Roger-Pol Droit has this to say about his bed:
My bed … Everyone would acknowledge to be a thing. In spite of which, when I am stretched out on it, I cannot bring myself to think of it as a thing. … It is more like a co-ordinate in space, a state elongation, of lying down. A structuring of the world, rather than an object in the world. p. 80 – 81.
However, in the ‘vertical (or upright) world’, Droit contends that a bed becomes simply
A thing amongst things. However personal, however charged with associations, with emotions, with past and future memories. You are born in one and will die in one; you make love in it, dream in it, take refuge in it, weep in it, go to pieces in it. Every rite of passage takes place within its narrow confines. Yet as soon as we have to move it around or look down on it from above, it reverts abruptly to being a mere thing. p. 81 – 82.
I am not altogether sure that I am able to achieve this detachment in my understanding of the ‘thingness’ of a bed. Even his understanding of the bed as a ‘state of elongation’ – of something more than the sum of its parts – seems somehow to lack the engagement I feel in looking at beds. No matter how I try, my awareness of the complicated, intersecting associations I carry about them colours every level of perception. At least, I am certain this is the case when I look at beds in actual rooms – real places where real people have used them. I cannot separate the object from the context: beds are somehow private things, even in the relatively public space of a hotel room or rooming house, in which any number of people may use a given bed over even a short time. Somehow, the echoes of both past and future use become part of the structure and strength of the thing before me, and hint at the cacophony just below the still surface of neatly placed blankets and sheets. So many voices, so many stories in the silence of that ‘mere thing.’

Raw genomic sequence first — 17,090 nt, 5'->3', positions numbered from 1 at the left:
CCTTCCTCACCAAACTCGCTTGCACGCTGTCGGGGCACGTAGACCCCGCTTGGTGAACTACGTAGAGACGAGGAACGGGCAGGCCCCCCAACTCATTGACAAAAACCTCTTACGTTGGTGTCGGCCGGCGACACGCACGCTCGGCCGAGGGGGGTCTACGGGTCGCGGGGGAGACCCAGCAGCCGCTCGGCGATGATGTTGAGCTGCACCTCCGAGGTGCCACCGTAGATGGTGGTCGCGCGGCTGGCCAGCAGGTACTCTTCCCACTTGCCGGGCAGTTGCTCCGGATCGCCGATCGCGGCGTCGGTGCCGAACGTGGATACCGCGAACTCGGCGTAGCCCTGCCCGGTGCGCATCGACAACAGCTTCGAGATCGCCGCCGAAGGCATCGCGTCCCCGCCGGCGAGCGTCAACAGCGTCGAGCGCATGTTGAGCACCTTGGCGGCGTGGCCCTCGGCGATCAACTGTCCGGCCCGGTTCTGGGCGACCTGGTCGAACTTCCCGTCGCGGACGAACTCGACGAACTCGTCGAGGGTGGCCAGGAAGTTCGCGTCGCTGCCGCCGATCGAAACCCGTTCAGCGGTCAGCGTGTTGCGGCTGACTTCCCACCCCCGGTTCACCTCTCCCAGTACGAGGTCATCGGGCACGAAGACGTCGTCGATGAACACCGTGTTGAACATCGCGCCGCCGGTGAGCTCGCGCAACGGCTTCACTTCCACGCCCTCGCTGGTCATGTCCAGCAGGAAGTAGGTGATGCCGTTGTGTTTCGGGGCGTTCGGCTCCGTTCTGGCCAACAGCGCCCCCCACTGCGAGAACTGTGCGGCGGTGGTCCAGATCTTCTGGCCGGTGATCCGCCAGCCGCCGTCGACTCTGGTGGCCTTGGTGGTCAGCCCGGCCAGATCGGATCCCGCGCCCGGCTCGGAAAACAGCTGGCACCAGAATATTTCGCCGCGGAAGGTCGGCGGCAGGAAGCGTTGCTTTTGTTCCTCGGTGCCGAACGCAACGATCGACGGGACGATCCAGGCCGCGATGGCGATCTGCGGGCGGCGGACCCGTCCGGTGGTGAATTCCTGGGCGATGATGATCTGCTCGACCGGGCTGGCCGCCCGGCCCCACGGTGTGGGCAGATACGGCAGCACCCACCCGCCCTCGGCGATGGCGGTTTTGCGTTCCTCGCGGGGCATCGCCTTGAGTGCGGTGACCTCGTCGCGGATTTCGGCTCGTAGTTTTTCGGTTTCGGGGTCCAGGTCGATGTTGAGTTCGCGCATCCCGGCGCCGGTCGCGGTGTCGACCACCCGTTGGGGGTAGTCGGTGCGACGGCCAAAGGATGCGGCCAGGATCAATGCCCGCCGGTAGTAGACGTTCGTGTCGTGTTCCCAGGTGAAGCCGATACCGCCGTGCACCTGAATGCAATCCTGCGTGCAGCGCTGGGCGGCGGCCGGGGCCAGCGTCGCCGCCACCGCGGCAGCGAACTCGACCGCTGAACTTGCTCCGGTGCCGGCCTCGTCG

It is different, absolutely, looking at a bed in a department store or specialty shop. In these places, beds are sanitized ciphers, standing in for their living, breathing counterparts. They speak only of rest and health, of mass-produced, perfect, ergonomically-designed lives, fit for consumption by every perfect person who aspires to such a clean, well-designed existence. These beds don’t interest me; in truth, looking at them leaves me vaguely uneasy.
Perhaps it is simply my fondness for the nest-like sanctuary I have found in my own bed; perhaps it’s my lack of affection for many aspects of the ‘vertical world’ and its lack of imagination. Or that I am too fond of refusing simple answers and explanations. But the beds in the York cannot, for me, be parsed so simply: hotel furniture. Wadding and springs and thread. Things. To be used and forgotten.
Work Cited: Droit, Roger-Pol. How Are Things? A Philosophical Experiment. Trans. Theo Cuffe. London: Faber & Faber, 2005.